If instead of breaking down society, or attempting to change those around us by force, imagine if every individual took it upon themselves to fix themselves, to set themselves on a moral compass. Imagine what the world would be if we all behaved correctly. I understand that this may be seen as a utopia of sorts, but the only way to work towards it is to start with ourselves.

With all of the criminal law issues that have occurred, we always have a choice of how to respond. Regardless of our situation, there is always an option, there is always a choice to be made. When issues began to arise in Baltimore, Maryland due to relationships between the police force and their community, Ha Ha Clinton Dix, who is an All-Pro safety for the Green Bay Packers, chose to not only re-enroll in school, taking administration of justice courses, but also take an unpaid internship over summer with the local court system, as well as learn under the local police department, to try and understand what was occurring. We always have a choice.

Besides, how effective is it to tell people what they are doing wrong? It is a common notion that when we are preached at, by parents, or friends, or teachers, we tend to dig in our heels and continue to do whatever we have been doing. Therefore, “it is difficult to bring people to goodness by lessons, but it is easy to do so by examples” (Seneca). Be that example for others.

There are systematic injustices in our world, and there is no denying that. But, I think that this is an idea that is crucial to to be exposed to, regardless of who you are. Whether you are an avid social right’s fighter, or a mother raising children, or a student, or whomever, we must see the change starts from within.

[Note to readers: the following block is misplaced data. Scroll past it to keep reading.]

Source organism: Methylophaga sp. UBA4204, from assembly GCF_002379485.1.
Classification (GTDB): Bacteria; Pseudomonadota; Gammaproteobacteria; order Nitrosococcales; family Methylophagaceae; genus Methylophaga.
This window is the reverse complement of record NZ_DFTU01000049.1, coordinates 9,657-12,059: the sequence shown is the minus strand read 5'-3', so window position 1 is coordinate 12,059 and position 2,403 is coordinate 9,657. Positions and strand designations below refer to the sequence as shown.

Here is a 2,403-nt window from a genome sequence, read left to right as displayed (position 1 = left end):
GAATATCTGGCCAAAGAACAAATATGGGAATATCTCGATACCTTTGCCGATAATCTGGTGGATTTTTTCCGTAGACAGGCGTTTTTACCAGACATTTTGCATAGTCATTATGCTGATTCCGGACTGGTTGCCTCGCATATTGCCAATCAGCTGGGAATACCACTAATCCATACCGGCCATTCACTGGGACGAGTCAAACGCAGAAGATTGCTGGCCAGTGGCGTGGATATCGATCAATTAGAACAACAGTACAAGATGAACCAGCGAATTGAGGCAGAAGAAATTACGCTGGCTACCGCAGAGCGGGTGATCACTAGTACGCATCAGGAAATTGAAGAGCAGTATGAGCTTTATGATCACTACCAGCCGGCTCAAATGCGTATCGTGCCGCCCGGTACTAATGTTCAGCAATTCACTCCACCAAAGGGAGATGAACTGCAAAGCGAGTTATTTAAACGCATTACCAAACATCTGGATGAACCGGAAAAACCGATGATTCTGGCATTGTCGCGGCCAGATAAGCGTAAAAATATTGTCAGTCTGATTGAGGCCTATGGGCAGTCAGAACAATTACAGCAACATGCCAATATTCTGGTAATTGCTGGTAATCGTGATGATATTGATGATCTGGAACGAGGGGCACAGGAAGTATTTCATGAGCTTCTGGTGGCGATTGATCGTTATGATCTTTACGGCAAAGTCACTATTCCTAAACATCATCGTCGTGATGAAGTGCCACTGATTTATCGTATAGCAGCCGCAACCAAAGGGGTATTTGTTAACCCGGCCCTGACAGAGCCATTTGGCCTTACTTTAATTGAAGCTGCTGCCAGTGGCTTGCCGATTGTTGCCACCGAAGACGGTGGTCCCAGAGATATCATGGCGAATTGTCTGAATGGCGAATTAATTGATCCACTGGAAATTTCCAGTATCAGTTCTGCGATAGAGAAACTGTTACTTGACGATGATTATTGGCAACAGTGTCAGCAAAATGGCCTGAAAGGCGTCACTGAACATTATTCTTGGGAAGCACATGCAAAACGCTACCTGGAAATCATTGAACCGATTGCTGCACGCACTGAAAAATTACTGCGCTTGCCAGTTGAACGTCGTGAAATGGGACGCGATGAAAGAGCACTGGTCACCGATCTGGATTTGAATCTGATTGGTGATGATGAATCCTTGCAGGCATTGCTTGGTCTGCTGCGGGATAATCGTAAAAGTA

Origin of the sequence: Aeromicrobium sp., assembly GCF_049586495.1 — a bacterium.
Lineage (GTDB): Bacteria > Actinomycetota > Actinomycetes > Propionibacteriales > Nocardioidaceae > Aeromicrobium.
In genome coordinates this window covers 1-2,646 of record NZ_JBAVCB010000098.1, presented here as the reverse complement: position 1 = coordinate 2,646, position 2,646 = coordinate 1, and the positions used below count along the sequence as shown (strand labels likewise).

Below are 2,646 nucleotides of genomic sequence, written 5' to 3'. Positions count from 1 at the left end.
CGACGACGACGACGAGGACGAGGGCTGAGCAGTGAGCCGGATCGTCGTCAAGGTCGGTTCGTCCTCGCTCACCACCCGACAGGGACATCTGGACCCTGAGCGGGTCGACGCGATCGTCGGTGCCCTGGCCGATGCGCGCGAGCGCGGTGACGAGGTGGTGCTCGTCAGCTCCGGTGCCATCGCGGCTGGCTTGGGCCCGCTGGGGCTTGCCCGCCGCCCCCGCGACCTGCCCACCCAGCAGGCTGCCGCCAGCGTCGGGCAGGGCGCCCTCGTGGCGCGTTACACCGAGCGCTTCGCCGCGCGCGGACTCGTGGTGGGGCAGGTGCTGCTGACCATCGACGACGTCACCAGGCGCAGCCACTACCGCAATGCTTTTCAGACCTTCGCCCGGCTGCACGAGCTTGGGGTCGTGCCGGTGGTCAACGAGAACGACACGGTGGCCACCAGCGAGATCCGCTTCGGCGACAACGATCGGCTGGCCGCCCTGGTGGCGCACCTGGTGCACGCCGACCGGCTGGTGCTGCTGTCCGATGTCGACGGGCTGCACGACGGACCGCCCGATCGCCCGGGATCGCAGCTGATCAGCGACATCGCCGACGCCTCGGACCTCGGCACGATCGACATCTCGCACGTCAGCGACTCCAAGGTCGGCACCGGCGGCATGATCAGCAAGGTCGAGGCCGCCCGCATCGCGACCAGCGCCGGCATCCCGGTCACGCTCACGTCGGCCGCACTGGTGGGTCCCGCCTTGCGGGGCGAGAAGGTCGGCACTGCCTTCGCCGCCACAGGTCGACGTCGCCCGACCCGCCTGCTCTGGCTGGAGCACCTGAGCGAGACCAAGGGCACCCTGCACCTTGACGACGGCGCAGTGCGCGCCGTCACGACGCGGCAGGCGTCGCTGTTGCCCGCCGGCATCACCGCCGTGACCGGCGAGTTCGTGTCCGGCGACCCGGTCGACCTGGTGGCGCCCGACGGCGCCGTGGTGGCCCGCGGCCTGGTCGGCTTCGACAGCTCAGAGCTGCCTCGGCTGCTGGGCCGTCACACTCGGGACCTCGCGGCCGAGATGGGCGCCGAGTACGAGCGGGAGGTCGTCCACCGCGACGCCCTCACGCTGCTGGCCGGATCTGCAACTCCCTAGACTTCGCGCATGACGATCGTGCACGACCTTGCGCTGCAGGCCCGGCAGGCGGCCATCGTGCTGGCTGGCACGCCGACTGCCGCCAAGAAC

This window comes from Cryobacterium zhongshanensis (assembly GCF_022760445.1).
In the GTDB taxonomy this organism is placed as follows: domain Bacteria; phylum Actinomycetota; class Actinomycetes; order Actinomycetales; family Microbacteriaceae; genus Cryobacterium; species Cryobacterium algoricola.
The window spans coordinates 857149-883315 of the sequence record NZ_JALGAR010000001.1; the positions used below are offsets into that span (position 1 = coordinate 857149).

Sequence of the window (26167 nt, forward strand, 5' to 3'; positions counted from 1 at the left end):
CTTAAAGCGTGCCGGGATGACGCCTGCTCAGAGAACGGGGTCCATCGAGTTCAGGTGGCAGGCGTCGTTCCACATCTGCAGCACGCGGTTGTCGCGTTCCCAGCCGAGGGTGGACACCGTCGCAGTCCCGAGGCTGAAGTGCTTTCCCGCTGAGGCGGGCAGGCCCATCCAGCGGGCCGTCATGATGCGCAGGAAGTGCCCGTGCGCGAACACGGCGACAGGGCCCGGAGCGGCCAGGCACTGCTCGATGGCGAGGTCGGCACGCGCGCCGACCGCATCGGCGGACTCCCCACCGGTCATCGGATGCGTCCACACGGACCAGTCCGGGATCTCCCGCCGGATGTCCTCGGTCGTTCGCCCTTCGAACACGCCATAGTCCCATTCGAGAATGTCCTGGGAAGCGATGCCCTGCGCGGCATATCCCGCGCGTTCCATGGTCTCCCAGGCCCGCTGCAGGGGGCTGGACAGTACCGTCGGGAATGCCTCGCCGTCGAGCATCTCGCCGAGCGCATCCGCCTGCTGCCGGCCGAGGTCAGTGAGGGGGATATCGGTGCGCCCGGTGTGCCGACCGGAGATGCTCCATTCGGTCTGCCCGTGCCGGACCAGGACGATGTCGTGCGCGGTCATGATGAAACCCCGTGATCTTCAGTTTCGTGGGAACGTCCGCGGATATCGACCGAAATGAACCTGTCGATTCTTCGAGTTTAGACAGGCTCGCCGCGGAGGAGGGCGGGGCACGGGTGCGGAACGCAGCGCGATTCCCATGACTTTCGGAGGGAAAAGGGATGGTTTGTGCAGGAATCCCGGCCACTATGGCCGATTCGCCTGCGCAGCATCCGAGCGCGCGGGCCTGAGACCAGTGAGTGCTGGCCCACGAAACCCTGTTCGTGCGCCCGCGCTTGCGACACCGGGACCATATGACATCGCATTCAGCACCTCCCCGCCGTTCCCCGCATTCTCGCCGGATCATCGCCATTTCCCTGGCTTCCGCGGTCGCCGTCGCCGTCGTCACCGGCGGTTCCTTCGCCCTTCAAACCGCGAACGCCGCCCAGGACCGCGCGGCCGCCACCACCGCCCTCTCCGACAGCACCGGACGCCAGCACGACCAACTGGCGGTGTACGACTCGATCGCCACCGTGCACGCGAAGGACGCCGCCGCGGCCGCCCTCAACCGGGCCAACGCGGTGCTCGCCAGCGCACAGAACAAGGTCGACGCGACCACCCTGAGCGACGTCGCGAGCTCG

We must see, that regardless of where we are, regardless of the situation we are faced in, we can always change the world. As “The Daily Stoic puts it, “There are brilliant men and utterly incompetent ones. There are brilliant women and utterly incompetent ones (and this is true for every other category).” There are men and women who will overcome what is out in front of them, and there are men and women who will lounge at any given possibility. There are great people of every race, and there are people of every race who have allowed the world to defeat them

The truest inequality in the world is between humans, or as Theodore Roosevelt said, “between men and other men.” This is why we see examples of men and women who have faced insurmountable obstacles, and risen to overcome them. This is why we see examples like Frederick Douglass, who escaped from Slavery, taught himself to read and write, and became an ear, a sounding board of feedback for President Lincoln.

We don’t get the choice of where we begin in this world, only how we react to it, only how we attempt to change it. The ONLY way to surely change the world, is not to focus outward, but focus inward. Abraham Lincoln taught himself law with books that he found. Leaders such Mahatma Gandhi, Martin Luther King Jr, Nelson Mandela understood this fact. They started with themselves, and were all very righteous and great individuals (even though each has their personal issues) before they were great leaders.

How do we change the world when we feel it needs changing? We change ourselves, by doing the small tasks that need doing. These are the issues with changing the world. Everyone wants to start with the world, and change it in one fell swoop, only this never works. If we want to change the world, we have to see that it always starts with one person willing to do the work that no one wants to do. You might never be noticed this way, the history books may never sprout your name, people might not even recognize your effort while you’re alive. But that is okay, because this isn't about you, or your ego, this is about the greater good.